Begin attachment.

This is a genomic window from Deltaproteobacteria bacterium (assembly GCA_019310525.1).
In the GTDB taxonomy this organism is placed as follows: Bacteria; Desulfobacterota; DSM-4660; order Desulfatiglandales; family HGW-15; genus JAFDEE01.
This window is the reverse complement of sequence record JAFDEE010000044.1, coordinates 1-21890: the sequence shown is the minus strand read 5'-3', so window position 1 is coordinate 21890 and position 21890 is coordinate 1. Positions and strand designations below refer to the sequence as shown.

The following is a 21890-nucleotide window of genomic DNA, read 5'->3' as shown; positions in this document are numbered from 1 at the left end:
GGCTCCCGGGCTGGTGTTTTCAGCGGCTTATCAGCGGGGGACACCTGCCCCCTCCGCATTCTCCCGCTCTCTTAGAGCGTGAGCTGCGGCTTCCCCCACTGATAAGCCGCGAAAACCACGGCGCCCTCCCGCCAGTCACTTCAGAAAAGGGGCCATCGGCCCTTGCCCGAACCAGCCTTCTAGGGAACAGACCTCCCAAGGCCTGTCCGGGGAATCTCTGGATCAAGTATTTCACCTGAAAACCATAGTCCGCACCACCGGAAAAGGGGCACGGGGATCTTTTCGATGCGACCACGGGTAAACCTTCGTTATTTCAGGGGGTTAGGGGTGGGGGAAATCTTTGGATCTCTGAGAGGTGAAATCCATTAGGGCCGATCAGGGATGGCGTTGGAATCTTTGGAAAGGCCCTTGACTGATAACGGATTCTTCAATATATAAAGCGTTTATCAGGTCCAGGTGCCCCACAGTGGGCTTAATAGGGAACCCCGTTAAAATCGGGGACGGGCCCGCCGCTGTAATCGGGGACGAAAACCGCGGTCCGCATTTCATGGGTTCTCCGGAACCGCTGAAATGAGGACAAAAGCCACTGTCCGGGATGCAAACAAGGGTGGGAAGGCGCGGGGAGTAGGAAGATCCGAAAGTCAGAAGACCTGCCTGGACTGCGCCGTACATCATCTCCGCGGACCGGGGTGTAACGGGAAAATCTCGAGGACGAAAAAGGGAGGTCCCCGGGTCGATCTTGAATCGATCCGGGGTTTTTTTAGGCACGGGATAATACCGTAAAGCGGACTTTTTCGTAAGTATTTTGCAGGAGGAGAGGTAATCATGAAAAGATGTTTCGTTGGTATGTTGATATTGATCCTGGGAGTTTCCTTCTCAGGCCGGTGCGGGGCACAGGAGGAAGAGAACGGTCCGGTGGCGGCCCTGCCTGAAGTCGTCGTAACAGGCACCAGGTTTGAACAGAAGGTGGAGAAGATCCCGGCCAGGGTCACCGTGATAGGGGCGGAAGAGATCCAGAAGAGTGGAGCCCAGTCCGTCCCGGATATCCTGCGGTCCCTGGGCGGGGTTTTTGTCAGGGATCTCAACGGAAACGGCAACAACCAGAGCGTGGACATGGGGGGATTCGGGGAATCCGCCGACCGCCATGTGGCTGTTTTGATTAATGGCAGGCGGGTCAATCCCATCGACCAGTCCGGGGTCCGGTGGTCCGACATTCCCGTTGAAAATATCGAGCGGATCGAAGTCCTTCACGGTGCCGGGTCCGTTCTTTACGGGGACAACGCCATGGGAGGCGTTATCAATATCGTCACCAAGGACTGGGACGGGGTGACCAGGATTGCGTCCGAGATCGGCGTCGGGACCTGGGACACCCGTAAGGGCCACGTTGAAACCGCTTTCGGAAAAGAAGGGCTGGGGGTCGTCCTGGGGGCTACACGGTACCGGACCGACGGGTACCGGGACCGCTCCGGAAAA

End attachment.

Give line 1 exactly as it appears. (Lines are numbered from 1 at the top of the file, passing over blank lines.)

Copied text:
This is a genomic window from Deltaproteobacteria bacterium (assembly GCA_019310525.1).